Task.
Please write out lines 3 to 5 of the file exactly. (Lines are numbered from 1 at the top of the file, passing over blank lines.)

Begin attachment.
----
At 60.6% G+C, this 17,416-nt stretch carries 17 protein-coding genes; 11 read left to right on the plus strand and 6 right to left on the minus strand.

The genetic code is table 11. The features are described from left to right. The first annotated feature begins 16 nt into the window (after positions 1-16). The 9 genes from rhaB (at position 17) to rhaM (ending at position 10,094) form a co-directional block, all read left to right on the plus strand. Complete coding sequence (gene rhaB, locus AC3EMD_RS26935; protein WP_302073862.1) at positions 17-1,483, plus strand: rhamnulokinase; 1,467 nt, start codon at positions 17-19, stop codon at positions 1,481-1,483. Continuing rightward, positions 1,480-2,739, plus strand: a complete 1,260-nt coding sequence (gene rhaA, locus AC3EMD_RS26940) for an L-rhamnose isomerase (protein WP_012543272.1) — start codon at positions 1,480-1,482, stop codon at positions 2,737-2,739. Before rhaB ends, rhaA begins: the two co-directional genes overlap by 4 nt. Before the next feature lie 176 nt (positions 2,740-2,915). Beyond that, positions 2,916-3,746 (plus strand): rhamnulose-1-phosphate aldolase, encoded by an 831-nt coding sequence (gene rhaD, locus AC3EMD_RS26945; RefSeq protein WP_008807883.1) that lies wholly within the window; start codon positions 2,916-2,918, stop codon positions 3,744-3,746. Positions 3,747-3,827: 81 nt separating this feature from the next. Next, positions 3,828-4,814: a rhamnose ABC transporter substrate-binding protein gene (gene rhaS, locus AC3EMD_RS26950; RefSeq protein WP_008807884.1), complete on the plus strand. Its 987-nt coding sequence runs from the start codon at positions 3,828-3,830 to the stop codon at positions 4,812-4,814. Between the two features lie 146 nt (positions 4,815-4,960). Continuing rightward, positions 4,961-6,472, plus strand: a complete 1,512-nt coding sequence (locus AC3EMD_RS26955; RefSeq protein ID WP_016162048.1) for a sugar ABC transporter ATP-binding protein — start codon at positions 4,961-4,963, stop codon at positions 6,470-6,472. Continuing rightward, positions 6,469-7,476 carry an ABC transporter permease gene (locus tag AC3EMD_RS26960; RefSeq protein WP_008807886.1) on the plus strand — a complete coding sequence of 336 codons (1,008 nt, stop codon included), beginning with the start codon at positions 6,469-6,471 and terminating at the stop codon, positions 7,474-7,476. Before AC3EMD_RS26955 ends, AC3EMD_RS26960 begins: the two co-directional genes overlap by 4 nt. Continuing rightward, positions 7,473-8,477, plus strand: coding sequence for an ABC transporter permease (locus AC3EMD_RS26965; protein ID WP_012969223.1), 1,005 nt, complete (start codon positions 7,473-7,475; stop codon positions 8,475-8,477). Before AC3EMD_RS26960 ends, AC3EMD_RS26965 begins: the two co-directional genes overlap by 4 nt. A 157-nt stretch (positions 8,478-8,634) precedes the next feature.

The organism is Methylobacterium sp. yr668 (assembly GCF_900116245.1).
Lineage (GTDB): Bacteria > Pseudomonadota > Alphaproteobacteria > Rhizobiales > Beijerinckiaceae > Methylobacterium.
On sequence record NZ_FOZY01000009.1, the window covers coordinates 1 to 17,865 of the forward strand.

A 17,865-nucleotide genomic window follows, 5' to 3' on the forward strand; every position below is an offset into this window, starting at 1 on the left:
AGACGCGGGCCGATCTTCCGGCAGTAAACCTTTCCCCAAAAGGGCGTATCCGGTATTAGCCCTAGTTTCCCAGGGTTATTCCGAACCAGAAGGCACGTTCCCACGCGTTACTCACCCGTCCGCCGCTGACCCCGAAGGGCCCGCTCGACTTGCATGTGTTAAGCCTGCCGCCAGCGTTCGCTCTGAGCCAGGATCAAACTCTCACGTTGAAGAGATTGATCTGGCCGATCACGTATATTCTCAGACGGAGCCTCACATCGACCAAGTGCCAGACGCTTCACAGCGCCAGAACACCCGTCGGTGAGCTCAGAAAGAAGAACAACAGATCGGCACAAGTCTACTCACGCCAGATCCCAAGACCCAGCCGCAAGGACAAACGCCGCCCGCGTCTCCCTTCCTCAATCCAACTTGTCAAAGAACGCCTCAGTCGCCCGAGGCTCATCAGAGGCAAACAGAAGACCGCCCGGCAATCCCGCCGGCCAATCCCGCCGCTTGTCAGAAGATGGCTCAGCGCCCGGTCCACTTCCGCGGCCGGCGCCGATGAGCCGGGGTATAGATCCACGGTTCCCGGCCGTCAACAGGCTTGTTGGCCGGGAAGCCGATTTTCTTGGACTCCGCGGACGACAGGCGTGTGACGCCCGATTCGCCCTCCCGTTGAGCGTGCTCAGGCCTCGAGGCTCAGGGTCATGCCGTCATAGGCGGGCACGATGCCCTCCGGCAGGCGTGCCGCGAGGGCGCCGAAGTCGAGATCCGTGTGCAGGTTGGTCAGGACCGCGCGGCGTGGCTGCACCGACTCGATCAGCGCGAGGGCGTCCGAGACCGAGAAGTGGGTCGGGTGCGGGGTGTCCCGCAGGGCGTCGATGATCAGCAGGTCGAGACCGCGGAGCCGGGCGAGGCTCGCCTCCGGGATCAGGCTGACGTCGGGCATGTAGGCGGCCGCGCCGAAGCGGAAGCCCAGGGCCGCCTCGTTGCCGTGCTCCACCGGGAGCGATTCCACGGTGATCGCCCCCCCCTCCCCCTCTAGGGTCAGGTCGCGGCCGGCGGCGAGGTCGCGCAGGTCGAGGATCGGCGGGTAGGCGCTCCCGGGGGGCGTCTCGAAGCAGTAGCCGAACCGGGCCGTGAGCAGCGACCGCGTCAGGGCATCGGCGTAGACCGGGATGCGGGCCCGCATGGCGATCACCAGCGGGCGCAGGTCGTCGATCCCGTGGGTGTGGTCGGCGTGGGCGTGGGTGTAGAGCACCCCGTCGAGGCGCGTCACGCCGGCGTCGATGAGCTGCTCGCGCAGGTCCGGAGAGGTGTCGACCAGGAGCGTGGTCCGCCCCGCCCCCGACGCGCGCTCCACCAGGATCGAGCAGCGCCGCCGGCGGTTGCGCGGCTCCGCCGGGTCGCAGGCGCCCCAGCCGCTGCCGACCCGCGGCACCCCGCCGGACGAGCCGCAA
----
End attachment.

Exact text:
The organism is Methylobacterium sp. yr668 (assembly GCF_900116245.1).
Lineage (GTDB): Bacteria > Pseudomonadota > Alphaproteobacteria > Rhizobiales > Beijerinckiaceae > Methylobacterium.
On sequence record NZ_FOZY01000009.1, the window covers coordinates 1 to 17,865 of the forward strand.